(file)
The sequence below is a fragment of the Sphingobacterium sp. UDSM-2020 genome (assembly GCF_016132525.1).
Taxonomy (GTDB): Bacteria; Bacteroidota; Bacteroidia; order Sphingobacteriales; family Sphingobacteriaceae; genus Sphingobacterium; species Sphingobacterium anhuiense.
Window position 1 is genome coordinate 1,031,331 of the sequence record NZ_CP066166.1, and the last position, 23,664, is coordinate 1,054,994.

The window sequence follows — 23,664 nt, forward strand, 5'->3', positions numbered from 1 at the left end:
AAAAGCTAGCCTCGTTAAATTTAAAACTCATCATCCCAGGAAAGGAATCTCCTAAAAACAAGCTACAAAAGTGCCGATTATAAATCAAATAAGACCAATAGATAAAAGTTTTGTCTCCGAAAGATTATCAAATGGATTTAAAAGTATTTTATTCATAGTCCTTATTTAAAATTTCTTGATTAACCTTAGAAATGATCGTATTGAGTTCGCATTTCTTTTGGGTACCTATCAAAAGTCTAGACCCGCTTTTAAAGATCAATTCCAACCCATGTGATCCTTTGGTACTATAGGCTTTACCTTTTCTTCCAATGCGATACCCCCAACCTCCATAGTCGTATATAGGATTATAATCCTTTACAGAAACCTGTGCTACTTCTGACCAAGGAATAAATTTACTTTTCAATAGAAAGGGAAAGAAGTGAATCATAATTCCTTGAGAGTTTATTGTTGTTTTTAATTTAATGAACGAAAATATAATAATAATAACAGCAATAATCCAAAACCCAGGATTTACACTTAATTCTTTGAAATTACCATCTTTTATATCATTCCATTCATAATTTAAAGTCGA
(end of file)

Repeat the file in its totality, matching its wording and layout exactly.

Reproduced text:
The sequence below is a fragment of the Sphingobacterium sp. UDSM-2020 genome (assembly GCF_016132525.1).
Taxonomy (GTDB): Bacteria; Bacteroidota; Bacteroidia; order Sphingobacteriales; family Sphingobacteriaceae; genus Sphingobacterium; species Sphingobacterium anhuiense.
Window position 1 is genome coordinate 1,031,331 of the sequence record NZ_CP066166.1, and the last position, 23,664, is coordinate 1,054,994.

The window sequence follows — 23,664 nt, forward strand, 5'->3', positions numbered from 1 at the left end:
AAAAGCTAGCCTCGTTAAATTTAAAACTCATCATCCCAGGAAAGGAATCTCCTAAAAACAAGCTACAAAAGTGCCGATTATAAATCAAATAAGACCAATAGATAAAAGTTTTGTCTCCGAAAGATTATCAAATGGATTTAAAAGTATTTTATTCATAGTCCTTATTTAAAATTTCTTGATTAACCTTAGAAATGATCGTATTGAGTTCGCATTTCTTTTGGGTACCTATCAAAAGTCTAGACCCGCTTTTAAAGATCAATTCCAACCCATGTGATCCTTTGGTACTATAGGCTTTACCTTTTCTTCCAATGCGATACCCCCAACCTCCATAGTCGTATATAGGATTATAATCCTTTACAGAAACCTGTGCTACTTCTGACCAAGGAATAAATTTACTTTTCAATAGAAAGGGAAAGAAGTGAATCATAATTCCTTGAGAGTTTATTGTTGTTTTTAATTTAATGAACGAAAATATAATAATAATAACAGCAATAATCCAAAACCCAGGATTTACACTTAATTCTTTGAAATTACCATCTTTTATATCATTCCATTCATAATTTAAAGTCGA